32. 32. Other bacteria can then adhere to the layer</li></li></ul><li>The appearance of colonies composed of encapsulated cells (mucoid) compared with those lacking capsules (nonmucoid). <br />Staining reveals the microscopic appearance of a large, well- developed capsule.<br />
    33. 33. CELL WALL<br />Bacterial cell wall <br />Rigid structure<br />Surrounds cytoplasmic membrane<br />Determines shape of bacteria<br />Holds cell together<br />Prevents cell from bursting<br />Unique chemical structure<br />Distinguishes Gram positive from Gram-negative<br />
    34. 34. GRAM POSITIVEGRAM NEGATIVE<br />
    35. 35. GRAM POSITIVE WALL<br />Rigidity of cell wall is due to peptidoglycan (PTG)<br />Compound found only in bacteria<br />Basic structure of peptidoglycan<br />Alternating series of two subunits<br />N-acetylglucosamine (NAG)<br />N-acetylmuramic acid (NAM)<br />Joined subunits form glycan chain<br />Glycan chains held together by string of four amino acids<br />Tetrapeptide chain<br />
    36. 36. GRAM POSITIVE WALL<br /><ul><li>Relatively thick layer of peptidoglycan
    37. 37. As many as 30
    38. 38. Regardless of thickness, peptidoglycan is permeable to numerous substances</li></ul>Teichoicacid component of peptidoglycan; composed of glycerol and phosphate<br />Lipoteucholic acid is attached to the lipids of cytoplasmic membrane<br />Gives cell negative charge<br />
    39. 39. GRAM POSITIVE WALL<br />
    40. 40. GRAM POSITIVEGRAM NEGATIVE<br />
    41. 41. GRAM NEGATIVE WALL<br />More complex than Gram+<br />Only contains thin layer of peptidoglycan<br />Peptidoglycan sandwiched between outer membrane and cytoplasmic membrane<br />Region between outer membrane and cytoplasmic membrane is called periplasm or periplasmic space<br />Gel-like area<br />Most secreted proteins contained here<br />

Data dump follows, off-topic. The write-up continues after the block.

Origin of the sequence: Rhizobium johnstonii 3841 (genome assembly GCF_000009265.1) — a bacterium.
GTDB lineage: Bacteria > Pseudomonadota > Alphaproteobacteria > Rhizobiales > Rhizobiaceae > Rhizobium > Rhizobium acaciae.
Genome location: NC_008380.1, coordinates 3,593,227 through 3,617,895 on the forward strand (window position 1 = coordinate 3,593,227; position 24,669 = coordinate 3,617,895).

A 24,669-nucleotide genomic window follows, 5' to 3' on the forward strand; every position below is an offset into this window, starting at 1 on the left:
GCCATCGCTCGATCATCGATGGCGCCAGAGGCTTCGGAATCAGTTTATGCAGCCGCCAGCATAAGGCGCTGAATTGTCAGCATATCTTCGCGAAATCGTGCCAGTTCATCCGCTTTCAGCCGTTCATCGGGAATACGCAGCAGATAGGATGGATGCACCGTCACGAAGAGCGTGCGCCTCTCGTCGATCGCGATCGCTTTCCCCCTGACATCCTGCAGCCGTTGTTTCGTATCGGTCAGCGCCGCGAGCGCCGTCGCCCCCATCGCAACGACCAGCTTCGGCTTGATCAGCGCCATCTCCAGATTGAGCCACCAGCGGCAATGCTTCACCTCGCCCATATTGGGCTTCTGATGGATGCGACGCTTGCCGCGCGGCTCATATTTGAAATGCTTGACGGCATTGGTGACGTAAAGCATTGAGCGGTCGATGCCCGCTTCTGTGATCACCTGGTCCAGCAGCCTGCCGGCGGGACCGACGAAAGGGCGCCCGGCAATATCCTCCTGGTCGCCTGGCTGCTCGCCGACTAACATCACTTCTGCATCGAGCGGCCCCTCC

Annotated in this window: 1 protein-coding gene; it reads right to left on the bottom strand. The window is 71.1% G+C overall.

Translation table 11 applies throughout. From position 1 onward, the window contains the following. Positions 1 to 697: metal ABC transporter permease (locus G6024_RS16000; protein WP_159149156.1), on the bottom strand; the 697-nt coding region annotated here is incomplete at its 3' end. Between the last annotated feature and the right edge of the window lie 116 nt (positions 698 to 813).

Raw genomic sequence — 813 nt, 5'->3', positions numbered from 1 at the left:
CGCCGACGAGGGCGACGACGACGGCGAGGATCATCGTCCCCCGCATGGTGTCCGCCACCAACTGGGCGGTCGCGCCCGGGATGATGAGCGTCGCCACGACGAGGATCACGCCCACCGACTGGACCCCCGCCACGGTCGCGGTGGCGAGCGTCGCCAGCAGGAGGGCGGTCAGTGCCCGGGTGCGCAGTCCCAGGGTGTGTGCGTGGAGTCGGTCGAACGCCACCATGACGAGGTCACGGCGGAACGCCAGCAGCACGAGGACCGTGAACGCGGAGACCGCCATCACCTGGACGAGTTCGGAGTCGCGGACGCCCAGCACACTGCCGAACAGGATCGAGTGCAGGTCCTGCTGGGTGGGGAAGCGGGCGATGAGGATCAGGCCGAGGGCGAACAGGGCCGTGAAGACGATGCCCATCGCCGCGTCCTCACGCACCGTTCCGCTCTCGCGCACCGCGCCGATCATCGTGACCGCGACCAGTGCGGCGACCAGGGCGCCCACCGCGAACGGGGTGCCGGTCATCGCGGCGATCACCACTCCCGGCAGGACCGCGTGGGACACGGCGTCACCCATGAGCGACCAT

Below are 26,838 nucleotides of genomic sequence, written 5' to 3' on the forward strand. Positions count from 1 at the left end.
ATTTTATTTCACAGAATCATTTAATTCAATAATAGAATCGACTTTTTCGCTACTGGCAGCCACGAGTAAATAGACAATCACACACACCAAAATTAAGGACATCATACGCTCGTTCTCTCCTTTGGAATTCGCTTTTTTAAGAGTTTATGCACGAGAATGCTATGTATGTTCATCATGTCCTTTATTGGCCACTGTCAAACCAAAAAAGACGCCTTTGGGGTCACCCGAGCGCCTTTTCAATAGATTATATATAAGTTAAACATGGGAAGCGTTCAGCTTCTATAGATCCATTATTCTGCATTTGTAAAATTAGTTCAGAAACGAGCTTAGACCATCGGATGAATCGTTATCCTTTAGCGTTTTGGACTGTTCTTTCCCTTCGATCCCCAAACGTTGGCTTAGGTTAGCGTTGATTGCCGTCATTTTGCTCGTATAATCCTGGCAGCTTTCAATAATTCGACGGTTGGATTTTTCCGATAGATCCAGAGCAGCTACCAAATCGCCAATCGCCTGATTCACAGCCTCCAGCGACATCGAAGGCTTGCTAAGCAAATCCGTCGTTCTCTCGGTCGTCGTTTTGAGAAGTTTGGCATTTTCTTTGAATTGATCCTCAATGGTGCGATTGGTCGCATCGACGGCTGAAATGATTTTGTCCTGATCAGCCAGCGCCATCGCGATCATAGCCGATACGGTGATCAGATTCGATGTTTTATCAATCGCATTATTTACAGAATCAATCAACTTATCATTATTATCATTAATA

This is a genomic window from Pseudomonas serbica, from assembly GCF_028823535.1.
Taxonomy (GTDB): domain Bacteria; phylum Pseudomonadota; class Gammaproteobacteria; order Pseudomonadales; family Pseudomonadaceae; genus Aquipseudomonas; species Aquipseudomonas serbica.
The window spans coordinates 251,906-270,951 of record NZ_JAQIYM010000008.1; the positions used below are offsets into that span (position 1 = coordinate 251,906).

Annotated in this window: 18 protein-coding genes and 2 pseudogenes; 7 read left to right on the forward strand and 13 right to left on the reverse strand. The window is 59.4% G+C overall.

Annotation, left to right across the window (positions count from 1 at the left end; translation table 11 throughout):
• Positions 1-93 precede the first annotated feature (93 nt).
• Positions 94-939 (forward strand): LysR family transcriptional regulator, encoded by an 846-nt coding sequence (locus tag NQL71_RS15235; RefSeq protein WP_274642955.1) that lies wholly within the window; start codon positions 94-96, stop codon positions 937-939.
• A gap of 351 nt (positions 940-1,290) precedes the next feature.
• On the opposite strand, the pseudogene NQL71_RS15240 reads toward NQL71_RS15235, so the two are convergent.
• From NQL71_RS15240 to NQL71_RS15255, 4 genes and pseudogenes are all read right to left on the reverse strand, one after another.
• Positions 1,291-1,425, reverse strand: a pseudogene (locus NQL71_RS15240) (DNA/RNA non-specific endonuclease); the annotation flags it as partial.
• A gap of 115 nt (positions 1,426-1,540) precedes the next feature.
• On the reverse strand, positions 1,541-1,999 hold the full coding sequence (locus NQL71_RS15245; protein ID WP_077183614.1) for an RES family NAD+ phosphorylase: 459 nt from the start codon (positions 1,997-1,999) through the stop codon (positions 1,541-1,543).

42. 42. GRAM NEGATIVE WALL<br />Outer membrane <br /><ul><li>Connected to the peptidoglycan layer by lipoproteins
    43. 43. Constructed of lipid bilayer</li></ul>Much like cytoplasmic membrane but outer layer made of lipopolysaccharides and phospholipids<br />Outer membrane also called the lipopolysaccharide layer or LPS layer<br />LPS severs as barrier to a large number of molecules<br />Small molecules or ions pass through channels called porins<br />Specific channel proteins are present<br />
    44. 44. GRAM NEGATIVE WALL<br />O-specific polysaccharide chain<br />Directed away from membrane<br />Opposite location of Lipid A<br />Used to identify certain species or strains<br />E. coli O157:H7 refers to specific O-side chain<br />Lipid A<br />Portion that anchors LPS molecule in lipid bilayer<br />Plays role in recognition of infection<br />Molecule present with Gram negative infection of bloodstream--endotoxin<br />
    45. 45. GRAM NEGATIVE WALL<br />
    46. 46.
    47. 47. Gram-Positive Membrane<br />
    48. 48. Gram-Negative Outer Membrane<br />
    49. 49. CELL WALL<br />Peptidoglycan layer as a target<br />Many antimicrobial interfere with the synthesis of peptidoglycans or alter its structural integrity <br />Examples include<br />Penicillin<br />Lysozyme<br /><ul><li>Penicillin
    50. 50. Binds proteins involved in cell wall synthesis
    51. 51. Prevents cross-linking of glycan chains by tetrapeptides
    52. 52. More effective against Gram positive bacterium
    53. 53. Due to increased concentration of peptidoglycans
    54. 54. Penicillin derivatives produced to protect against Gram negatives</li></li></ul><li>CELL WALL<br />Lysozymes<br />Produced in many body fluids including tears and saliva<br />Breaks bond linking NAG and NAM<br />Destroys structural integrity of cell wall<br />Enzyme often used in laboratory to remove peptidoglycan layer from bacteria<br />Produces protoplast in G+ bacteria<br />Produces spheroplast in G- bacteria<br />
    55. 55.
    56. 56. CELL WALL<br />Differences in cell wall account for<br />differences in staining<br />Characteristics:<br />Gram-positive bacterium retain crystal violet-iodine complex of Gram stain<br />Gram-negative bacterium lose crystal violet-iodine complex<br />
    57. 57. The Gram Stain<br />
    58. 58. CELL WALL<br />Some bacterium naturally lack cell wall<br />Mycoplasma<br />Bacterium causes mild pneumonia<br />Have no cell wall<br />Antimicrobial directed towards cell wall ineffective<br />Sterols in membrane account for strength of membrane<br />